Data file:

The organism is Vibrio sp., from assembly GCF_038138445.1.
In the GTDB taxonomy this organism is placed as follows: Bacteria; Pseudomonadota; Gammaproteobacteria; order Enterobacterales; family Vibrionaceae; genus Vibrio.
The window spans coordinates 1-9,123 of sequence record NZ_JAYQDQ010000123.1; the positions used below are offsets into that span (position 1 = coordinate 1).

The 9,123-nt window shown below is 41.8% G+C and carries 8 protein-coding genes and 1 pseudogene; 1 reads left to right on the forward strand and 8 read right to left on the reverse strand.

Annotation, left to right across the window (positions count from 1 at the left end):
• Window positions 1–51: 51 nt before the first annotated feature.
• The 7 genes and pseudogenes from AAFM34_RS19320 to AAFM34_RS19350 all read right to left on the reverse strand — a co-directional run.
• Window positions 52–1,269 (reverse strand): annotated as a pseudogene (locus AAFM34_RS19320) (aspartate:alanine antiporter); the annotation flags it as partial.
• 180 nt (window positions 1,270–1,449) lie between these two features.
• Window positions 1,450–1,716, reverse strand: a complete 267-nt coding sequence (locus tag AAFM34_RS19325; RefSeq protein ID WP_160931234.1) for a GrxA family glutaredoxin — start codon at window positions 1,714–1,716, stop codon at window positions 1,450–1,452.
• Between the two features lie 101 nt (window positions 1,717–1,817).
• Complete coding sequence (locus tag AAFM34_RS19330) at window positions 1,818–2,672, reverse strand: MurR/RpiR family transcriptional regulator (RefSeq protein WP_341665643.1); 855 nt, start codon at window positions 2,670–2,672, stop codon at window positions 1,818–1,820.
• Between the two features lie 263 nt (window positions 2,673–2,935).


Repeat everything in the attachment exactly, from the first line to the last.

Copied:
The organism is Vibrio sp., from assembly GCF_038138445.1.
In the GTDB taxonomy this organism is placed as follows: Bacteria; Pseudomonadota; Gammaproteobacteria; order Enterobacterales; family Vibrionaceae; genus Vibrio.
The window spans coordinates 1-9,123 of sequence record NZ_JAYQDQ010000123.1; the positions used below are offsets into that span (position 1 = coordinate 1).

The 9,123-nt window shown below is 41.8% G+C and carries 8 protein-coding genes and 1 pseudogene; 1 reads left to right on the forward strand and 8 read right to left on the reverse strand.

Annotation, left to right across the window (positions count from 1 at the left end):
• Window positions 1–51: 51 nt before the first annotated feature.
• The 7 genes and pseudogenes from AAFM34_RS19320 to AAFM34_RS19350 all read right to left on the reverse strand — a co-directional run.
• Window positions 52–1,269 (reverse strand): annotated as a pseudogene (locus AAFM34_RS19320) (aspartate:alanine antiporter); the annotation flags it as partial.
• 180 nt (window positions 1,270–1,449) lie between these two features.
• Window positions 1,450–1,716, reverse strand: a complete 267-nt coding sequence (locus tag AAFM34_RS19325; RefSeq protein ID WP_160931234.1) for a GrxA family glutaredoxin — start codon at window positions 1,714–1,716, stop codon at window positions 1,450–1,452.
• Between the two features lie 101 nt (window positions 1,717–1,817).
• Complete coding sequence (locus tag AAFM34_RS19330) at window positions 1,818–2,672, reverse strand: MurR/RpiR family transcriptional regulator (RefSeq protein WP_341665643.1); 855 nt, start codon at window positions 2,670–2,672, stop codon at window positions 1,818–1,820.
• Between the two features lie 263 nt (window positions 2,673–2,935).